(2) If your IRA-owned LLC holds precious metals that are in your possession (or within an IRA-owned LLC’s safe-deposit box), you have a major problem! The Tax Court in McNulty vs. Commissioner ultimately ruled that although an IRA can purchase certain types of precious metals, those metals must always be in the physical possession of a trustee or custodian. Thus, when Mrs. McNulty, as the “Manager” of Green Hill (her IRA-owned LLC) took physical possession of the American Eagle coins, she was deemed to take a taxable distribution of the value of the coins. In addition, because Mrs. McNulty did not acknowledge this taxable distribution on her personal tax return [of course she didn’t, because she was relying on Check Book IRA that Green Hill could legally hold the coins!], she was subject additional IRS penalties. Mrs. McNulty attempted to argue that she should not be subject to the penalties because she had “reasonable cause” to assume that no tax was due. However, because Check Book IRA’s advice did not constitute “professional advice”, she lost this argument. [Double ouch!]
The facts in the McNulty case are not an isolated event. Many individuals have been “sold” on the concept of IRA-owned LLCs to take physical possession of precious metals. Perhaps ironically, these individuals are often afraid of government intervention and/or economic collapse (and thus, precious metals are “safe”), but also distrust precious metals depositories (i.e., third-party companies used to hold precious metals) – and thus, an IRA-owned LLC storing the metals in their basement (or within the IRA-owned LLC’s safe deposit box) is the answer! Various companies that benefit from these IRA/LLCs and the metal sales (e.g., facilitators, precious metal dealers, etc.) have convinced countless Americans to pursue this path. Of course, the problem now is that the McNulty case makes it abundantly clear that these individuals have been duped – and their reward(?) … a very large IRA distribution tax bill!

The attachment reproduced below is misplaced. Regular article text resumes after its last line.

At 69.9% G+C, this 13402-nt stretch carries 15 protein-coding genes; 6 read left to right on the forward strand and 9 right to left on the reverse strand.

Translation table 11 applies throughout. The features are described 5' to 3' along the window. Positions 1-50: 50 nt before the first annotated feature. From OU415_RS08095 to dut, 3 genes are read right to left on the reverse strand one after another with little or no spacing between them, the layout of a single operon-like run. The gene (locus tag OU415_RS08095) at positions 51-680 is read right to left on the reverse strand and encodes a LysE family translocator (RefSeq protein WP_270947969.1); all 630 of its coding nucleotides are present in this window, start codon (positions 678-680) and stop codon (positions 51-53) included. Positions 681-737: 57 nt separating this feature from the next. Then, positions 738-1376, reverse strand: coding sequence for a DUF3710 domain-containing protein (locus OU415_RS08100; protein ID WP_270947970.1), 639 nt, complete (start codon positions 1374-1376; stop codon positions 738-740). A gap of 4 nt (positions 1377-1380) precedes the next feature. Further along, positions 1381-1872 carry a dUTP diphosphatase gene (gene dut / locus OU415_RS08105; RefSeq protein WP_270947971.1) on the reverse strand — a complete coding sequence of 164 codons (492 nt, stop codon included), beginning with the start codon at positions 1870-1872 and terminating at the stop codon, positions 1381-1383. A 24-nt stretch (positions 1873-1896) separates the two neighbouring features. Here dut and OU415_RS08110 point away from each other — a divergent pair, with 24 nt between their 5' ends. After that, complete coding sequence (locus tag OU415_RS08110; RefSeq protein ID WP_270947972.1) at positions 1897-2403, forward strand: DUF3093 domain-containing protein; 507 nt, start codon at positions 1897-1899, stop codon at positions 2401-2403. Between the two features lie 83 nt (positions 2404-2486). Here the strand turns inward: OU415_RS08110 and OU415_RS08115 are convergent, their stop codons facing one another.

This very issue was examined in an article by Laura Saunders of the Wall Street Journal in September of 2016, entitled, “Want to Keep Gold in Your IRA at Home? It’s Not Exactly Legal”. When researching the subject, Mrs. Saunders contacted me for a quote. After discussing with her that there is an exception in the IRA rules that allows holding of certain precious metals (e.g., American Eagle coins) within IRAs, we discussed how that exception only applies if the assets are held by a “trustee” (e.g., an IRA custodian). In her article, Mrs. Saunders discussed how advocates of IRAs containing precious metals stored at home or in bank safe-deposit boxes promote IRA-owned LLCs as a method that is valid. I then stated, “if the bank is only aware of the LLC and not the IRA, then it can’t be acting as a trustee.” In other words, a valid argument does not exact that the bank associated with the IRA-owned LLC is equivalent to an IRA custodian, because the LLC’s bank often has no clue that an IRA even owns the LLC.
In short, the federal tax laws have always allowed IRAs to hold certain types of precious metals. However, a careful reading of those rules reveals that these metals must be held by an IRA custodian directly. Unfortunately, the vast majority of Americans are not in a position to understand these intricate rules, and thus, they rely on information provided by companies like Check Book IRA, which can result in difficult lessons.